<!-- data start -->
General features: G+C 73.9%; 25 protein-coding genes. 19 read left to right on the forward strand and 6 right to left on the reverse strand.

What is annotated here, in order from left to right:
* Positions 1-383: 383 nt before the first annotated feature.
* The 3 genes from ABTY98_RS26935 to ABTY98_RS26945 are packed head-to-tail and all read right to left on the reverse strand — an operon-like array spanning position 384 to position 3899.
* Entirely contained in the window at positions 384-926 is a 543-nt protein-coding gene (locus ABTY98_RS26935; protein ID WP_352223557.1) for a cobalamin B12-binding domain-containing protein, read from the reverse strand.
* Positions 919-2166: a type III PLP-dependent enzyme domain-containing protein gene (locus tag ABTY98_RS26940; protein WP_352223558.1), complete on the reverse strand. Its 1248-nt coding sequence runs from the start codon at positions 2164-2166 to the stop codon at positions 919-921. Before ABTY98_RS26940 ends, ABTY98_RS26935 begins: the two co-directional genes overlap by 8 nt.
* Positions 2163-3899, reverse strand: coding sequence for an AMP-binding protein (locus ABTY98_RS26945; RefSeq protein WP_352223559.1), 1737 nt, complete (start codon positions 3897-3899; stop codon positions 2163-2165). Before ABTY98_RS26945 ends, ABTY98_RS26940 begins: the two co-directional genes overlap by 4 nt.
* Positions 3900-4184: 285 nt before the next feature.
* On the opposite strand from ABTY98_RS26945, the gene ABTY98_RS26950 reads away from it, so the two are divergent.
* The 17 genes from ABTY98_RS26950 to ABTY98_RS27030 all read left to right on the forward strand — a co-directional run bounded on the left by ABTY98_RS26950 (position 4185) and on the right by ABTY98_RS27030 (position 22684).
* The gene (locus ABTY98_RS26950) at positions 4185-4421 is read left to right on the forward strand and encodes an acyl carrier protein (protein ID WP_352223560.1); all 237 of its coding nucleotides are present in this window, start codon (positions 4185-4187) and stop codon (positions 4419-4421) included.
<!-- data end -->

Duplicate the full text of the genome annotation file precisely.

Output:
General features: G+C 73.9%; 25 protein-coding genes. 19 read left to right on the forward strand and 6 right to left on the reverse strand.

What is annotated here, in order from left to right:
* Positions 1-383: 383 nt before the first annotated feature.
* The 3 genes from ABTY98_RS26935 to ABTY98_RS26945 are packed head-to-tail and all read right to left on the reverse strand — an operon-like array spanning position 384 to position 3899.
* Entirely contained in the window at positions 384-926 is a 543-nt protein-coding gene (locus ABTY98_RS26935; protein ID WP_352223557.1) for a cobalamin B12-binding domain-containing protein, read from the reverse strand.
* Positions 919-2166: a type III PLP-dependent enzyme domain-containing protein gene (locus tag ABTY98_RS26940; protein WP_352223558.1), complete on the reverse strand. Its 1248-nt coding sequence runs from the start codon at positions 2164-2166 to the stop codon at positions 919-921. Before ABTY98_RS26940 ends, ABTY98_RS26935 begins: the two co-directional genes overlap by 8 nt.
* Positions 2163-3899, reverse strand: coding sequence for an AMP-binding protein (locus ABTY98_RS26945; RefSeq protein WP_352223559.1), 1737 nt, complete (start codon positions 3897-3899; stop codon positions 2163-2165). Before ABTY98_RS26945 ends, ABTY98_RS26940 begins: the two co-directional genes overlap by 4 nt.
* Positions 3900-4184: 285 nt before the next feature.
* On the opposite strand from ABTY98_RS26945, the gene ABTY98_RS26950 reads away from it, so the two are divergent.
* The 17 genes from ABTY98_RS26950 to ABTY98_RS27030 all read left to right on the forward strand — a co-directional run bounded on the left by ABTY98_RS26950 (position 4185) and on the right by ABTY98_RS27030 (position 22684).
* The gene (locus ABTY98_RS26950) at positions 4185-4421 is read left to right on the forward strand and encodes an acyl carrier protein (protein ID WP_352223560.1); all 237 of its coding nucleotides are present in this window, start codon (positions 4185-4187) and stop codon (positions 4419-4421) included.